Lucky guides Ping across roads, not by recognizing the color of traffic lights, but by watching traffic flows.

Lucky recognized the word "Gongyuan", which means park, after being shown it only a couple of times.

Golden retrievers are considered one of the best breeds for guide dogs because of their intelligence and friendly disposition.

The Dalian Medical University Center, where Lucky was trained, was established two years ago.

It is now training some 30 canines for visually impaired athletes to raise awareness about facilities for the blind.

It takes eight months and costs about 100,000 yuan ($13,500) to train a guide dog.

Ping's first exposure to guide dogs was at the New York Paralympics, where many blind athletes from European countries and the United States had their own seeing dogs.

"It has taken more than 20 years for China to have guide dogs," Ping said wistfully.

About 12.3 million people in the country suffer from some form of visual impairment, including total blindness.

Some blind people work as masseurs, and Ping herself runs a massage clinic.

The first training schools were established in Germany during World War I to help returning veterans blinded in combat.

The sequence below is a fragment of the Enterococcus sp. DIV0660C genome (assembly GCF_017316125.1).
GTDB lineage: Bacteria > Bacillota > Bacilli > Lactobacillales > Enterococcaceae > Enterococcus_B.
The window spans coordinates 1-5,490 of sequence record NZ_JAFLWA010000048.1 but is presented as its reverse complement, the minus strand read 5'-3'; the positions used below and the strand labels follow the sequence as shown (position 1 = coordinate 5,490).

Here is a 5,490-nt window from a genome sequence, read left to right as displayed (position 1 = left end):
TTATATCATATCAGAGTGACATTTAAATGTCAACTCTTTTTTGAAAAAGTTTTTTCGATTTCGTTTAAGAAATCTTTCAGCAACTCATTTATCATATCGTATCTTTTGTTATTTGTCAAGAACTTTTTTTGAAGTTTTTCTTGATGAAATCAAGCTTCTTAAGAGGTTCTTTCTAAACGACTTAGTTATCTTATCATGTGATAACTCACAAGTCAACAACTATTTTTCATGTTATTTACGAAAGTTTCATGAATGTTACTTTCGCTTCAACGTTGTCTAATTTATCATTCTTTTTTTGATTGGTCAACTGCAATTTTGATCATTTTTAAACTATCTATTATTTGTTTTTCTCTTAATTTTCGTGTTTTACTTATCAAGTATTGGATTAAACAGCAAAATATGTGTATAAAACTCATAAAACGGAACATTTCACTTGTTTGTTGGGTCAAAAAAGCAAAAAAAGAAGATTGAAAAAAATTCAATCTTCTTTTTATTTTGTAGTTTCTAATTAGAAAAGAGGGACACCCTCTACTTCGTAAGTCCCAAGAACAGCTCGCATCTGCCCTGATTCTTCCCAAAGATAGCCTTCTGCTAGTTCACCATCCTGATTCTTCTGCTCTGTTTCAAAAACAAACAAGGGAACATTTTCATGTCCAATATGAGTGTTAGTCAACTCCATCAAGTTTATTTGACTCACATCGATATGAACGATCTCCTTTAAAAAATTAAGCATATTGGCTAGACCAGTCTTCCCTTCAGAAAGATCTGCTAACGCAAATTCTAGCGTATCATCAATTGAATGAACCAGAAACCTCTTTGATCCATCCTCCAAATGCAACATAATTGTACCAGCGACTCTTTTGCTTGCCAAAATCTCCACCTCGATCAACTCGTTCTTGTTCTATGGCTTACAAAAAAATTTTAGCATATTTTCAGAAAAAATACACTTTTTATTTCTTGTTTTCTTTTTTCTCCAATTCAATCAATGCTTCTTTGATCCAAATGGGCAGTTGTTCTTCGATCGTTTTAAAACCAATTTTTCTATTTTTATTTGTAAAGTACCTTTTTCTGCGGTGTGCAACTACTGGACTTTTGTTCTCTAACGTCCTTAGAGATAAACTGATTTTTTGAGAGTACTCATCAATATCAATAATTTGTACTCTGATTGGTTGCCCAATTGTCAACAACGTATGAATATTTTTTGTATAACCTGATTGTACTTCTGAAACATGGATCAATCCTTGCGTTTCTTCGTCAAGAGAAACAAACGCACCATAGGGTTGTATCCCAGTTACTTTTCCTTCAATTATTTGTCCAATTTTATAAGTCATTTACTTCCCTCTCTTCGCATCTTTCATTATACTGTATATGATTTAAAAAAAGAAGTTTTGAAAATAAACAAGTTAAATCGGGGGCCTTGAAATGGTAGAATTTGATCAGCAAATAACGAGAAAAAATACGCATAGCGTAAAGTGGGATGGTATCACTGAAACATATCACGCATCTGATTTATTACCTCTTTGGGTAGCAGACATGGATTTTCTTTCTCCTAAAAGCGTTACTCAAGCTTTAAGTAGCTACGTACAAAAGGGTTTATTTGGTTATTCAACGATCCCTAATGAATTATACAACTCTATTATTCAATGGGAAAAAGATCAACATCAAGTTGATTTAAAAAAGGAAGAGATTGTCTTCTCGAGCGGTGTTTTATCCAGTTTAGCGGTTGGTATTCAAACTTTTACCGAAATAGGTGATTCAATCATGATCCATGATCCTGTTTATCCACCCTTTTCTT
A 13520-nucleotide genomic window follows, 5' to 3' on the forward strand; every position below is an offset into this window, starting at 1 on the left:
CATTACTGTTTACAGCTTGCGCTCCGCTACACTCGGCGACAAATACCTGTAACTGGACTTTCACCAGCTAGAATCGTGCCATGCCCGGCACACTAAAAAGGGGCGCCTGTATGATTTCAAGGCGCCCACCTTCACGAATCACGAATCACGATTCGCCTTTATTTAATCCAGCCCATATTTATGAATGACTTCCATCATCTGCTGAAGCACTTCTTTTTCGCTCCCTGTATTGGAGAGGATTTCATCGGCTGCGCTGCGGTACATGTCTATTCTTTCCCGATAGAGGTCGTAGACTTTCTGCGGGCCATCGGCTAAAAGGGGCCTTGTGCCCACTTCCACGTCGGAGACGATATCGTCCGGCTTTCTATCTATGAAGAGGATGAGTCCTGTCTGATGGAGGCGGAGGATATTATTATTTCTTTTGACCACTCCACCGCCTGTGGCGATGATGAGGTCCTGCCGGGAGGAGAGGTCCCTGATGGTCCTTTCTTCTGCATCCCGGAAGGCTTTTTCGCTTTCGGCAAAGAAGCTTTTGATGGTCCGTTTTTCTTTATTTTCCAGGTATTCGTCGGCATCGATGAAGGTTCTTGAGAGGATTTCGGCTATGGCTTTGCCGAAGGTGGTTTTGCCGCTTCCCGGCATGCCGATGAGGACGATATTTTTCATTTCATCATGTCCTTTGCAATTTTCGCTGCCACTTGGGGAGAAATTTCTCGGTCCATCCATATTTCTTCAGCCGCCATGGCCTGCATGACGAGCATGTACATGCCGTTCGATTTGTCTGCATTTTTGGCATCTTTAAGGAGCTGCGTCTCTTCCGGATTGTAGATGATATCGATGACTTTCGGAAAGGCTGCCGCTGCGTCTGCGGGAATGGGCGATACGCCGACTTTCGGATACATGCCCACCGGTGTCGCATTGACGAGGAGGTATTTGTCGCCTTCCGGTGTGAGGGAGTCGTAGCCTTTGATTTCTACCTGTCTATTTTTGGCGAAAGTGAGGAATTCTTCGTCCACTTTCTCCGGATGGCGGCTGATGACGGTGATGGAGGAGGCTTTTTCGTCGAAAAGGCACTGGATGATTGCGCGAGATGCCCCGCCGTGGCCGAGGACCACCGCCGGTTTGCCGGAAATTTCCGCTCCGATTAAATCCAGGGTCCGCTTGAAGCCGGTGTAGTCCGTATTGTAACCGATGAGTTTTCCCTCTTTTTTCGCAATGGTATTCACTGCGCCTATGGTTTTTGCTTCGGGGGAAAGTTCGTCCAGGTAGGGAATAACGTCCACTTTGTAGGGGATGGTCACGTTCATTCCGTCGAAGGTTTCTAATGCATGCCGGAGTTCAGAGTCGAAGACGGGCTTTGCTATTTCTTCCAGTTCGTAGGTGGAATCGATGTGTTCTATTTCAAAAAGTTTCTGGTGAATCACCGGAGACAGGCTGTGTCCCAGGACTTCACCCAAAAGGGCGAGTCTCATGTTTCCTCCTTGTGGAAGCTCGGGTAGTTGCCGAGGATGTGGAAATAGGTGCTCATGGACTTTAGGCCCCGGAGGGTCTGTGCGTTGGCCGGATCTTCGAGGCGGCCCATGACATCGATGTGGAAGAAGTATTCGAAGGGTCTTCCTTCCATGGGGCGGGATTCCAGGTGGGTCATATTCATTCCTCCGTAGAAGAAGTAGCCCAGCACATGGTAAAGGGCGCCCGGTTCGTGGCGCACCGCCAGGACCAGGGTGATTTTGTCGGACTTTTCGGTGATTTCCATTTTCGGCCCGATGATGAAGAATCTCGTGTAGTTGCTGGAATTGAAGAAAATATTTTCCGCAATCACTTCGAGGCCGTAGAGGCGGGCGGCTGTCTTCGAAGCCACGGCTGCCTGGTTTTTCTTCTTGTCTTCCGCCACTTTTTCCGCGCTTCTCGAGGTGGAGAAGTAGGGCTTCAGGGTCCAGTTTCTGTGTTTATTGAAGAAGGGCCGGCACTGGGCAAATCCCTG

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Beijing welcomes first guide dog

Beijing welcomes first guide dog

Paralympic champion stays with her guide dog

(BEIJING, Dec. 14) -- "That day, while I was walking with Lucky, he suddenly stopped and touched my leg with his head. I stretched out my leg and found that there were stairs in front of me. I was moved to tears." When talking about her guide dog Lucky, Ping Yali, China's first Paralympic champion who only has a vision of 0.05, couldn't hold back her excitement.

Lucky is a male golden retriever, weighting 40kg. On December 3, after training in Dalian, Lucky came to Beijing and entered Ping Yali's life. Now, Lucky is the only professional guide dog working in Beijing.

This day, Lucky's work was to accompany Ping to her workplace. Although it was his first time walking this road, he still performed professionally.

When crossing roads, Lucky always waited until all the vehicles stopped and most other pedestrians had started walking.

Arriving at their destination, Ping Yali took off Lucky's collar, and he immediately started to play. For him, a collar is like a sign for work. Take it off, and Lucky will relax like an ordinary dog.

The trainer Song Yanan told the journalist that guide dogs should wear a collar when going out. After the training six to eight months, they will get used to it and adjust to the working state. Out of every ten to twenty dogs, only one will become a guide dog.

As an Olympic torchbearer, Ping Yali hopes that she can take Lucky with her to participate in the torch relay and bring him to the Paralympics next year.